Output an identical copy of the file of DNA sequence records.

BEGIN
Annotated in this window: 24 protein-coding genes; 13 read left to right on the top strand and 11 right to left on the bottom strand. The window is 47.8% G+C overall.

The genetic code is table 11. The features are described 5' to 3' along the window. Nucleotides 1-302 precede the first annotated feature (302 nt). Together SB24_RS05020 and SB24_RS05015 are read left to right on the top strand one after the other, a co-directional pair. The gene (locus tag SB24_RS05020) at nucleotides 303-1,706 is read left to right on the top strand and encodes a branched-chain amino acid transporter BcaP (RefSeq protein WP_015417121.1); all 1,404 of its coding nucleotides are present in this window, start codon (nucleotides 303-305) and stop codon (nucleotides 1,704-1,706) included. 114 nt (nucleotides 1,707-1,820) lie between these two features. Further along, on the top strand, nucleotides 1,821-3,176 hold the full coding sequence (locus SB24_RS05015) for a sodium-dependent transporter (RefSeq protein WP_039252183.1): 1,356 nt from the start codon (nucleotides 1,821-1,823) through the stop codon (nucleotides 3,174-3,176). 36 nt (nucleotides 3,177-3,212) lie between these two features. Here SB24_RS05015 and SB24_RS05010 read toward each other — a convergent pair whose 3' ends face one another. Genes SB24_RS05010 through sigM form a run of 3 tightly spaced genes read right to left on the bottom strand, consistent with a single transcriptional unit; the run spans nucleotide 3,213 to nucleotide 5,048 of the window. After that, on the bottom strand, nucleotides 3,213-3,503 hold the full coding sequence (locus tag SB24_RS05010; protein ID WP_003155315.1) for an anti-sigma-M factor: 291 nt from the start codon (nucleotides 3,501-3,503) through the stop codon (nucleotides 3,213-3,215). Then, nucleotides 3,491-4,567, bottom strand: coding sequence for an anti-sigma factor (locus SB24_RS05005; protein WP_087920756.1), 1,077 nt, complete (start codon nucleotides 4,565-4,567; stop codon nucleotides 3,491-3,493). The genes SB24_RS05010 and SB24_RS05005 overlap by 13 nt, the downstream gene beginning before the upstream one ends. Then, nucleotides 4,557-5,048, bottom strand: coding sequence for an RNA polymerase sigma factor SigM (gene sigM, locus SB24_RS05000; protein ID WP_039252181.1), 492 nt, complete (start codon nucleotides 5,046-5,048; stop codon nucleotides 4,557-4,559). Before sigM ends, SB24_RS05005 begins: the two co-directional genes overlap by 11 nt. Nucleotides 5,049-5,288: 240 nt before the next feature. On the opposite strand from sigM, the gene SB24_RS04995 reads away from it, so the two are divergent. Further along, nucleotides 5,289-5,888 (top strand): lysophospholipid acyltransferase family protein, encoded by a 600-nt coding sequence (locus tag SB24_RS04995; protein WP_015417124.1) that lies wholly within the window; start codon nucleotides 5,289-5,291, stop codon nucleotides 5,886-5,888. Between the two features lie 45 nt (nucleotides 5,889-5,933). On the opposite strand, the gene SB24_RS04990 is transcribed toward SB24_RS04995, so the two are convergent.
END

Annotated in this window: 24 protein-coding genes; 13 read left to right on the top strand and 11 right to left on the bottom strand. The window is 47.8% G+C overall.

The genetic code is table 11. The features are described 5' to 3' along the window. Nucleotides 1-302 precede the first annotated feature (302 nt). Together SB24_RS05020 and SB24_RS05015 are read left to right on the top strand one after the other, a co-directional pair. The gene (locus tag SB24_RS05020) at nucleotides 303-1,706 is read left to right on the top strand and encodes a branched-chain amino acid transporter BcaP (RefSeq protein WP_015417121.1); all 1,404 of its coding nucleotides are present in this window, start codon (nucleotides 303-305) and stop codon (nucleotides 1,704-1,706) included. 114 nt (nucleotides 1,707-1,820) lie between these two features. Further along, on the top strand, nucleotides 1,821-3,176 hold the full coding sequence (locus SB24_RS05015) for a sodium-dependent transporter (RefSeq protein WP_039252183.1): 1,356 nt from the start codon (nucleotides 1,821-1,823) through the stop codon (nucleotides 3,174-3,176). 36 nt (nucleotides 3,177-3,212) lie between these two features. Here SB24_RS05015 and SB24_RS05010 read toward each other — a convergent pair whose 3' ends face one another. Genes SB24_RS05010 through sigM form a run of 3 tightly spaced genes read right to left on the bottom strand, consistent with a single transcriptional unit; the run spans nucleotide 3,213 to nucleotide 5,048 of the window. After that, on the bottom strand, nucleotides 3,213-3,503 hold the full coding sequence (locus tag SB24_RS05010; protein ID WP_003155315.1) for an anti-sigma-M factor: 291 nt from the start codon (nucleotides 3,501-3,503) through the stop codon (nucleotides 3,213-3,215). Then, nucleotides 3,491-4,567, bottom strand: coding sequence for an anti-sigma factor (locus SB24_RS05005; protein WP_087920756.1), 1,077 nt, complete (start codon nucleotides 4,565-4,567; stop codon nucleotides 3,491-3,493). The genes SB24_RS05010 and SB24_RS05005 overlap by 13 nt, the downstream gene beginning before the upstream one ends. Then, nucleotides 4,557-5,048, bottom strand: coding sequence for an RNA polymerase sigma factor SigM (gene sigM, locus SB24_RS05000; protein ID WP_039252181.1), 492 nt, complete (start codon nucleotides 5,046-5,048; stop codon nucleotides 4,557-4,559). Before sigM ends, SB24_RS05005 begins: the two co-directional genes overlap by 11 nt. Nucleotides 5,049-5,288: 240 nt before the next feature. On the opposite strand from sigM, the gene SB24_RS04995 reads away from it, so the two are divergent. Further along, nucleotides 5,289-5,888 (top strand): lysophospholipid acyltransferase family protein, encoded by a 600-nt coding sequence (locus tag SB24_RS04995; protein WP_015417124.1) that lies wholly within the window; start codon nucleotides 5,289-5,291, stop codon nucleotides 5,886-5,888. Between the two features lie 45 nt (nucleotides 5,889-5,933). On the opposite strand, the gene SB24_RS04990 is transcribed toward SB24_RS04995, so the two are convergent.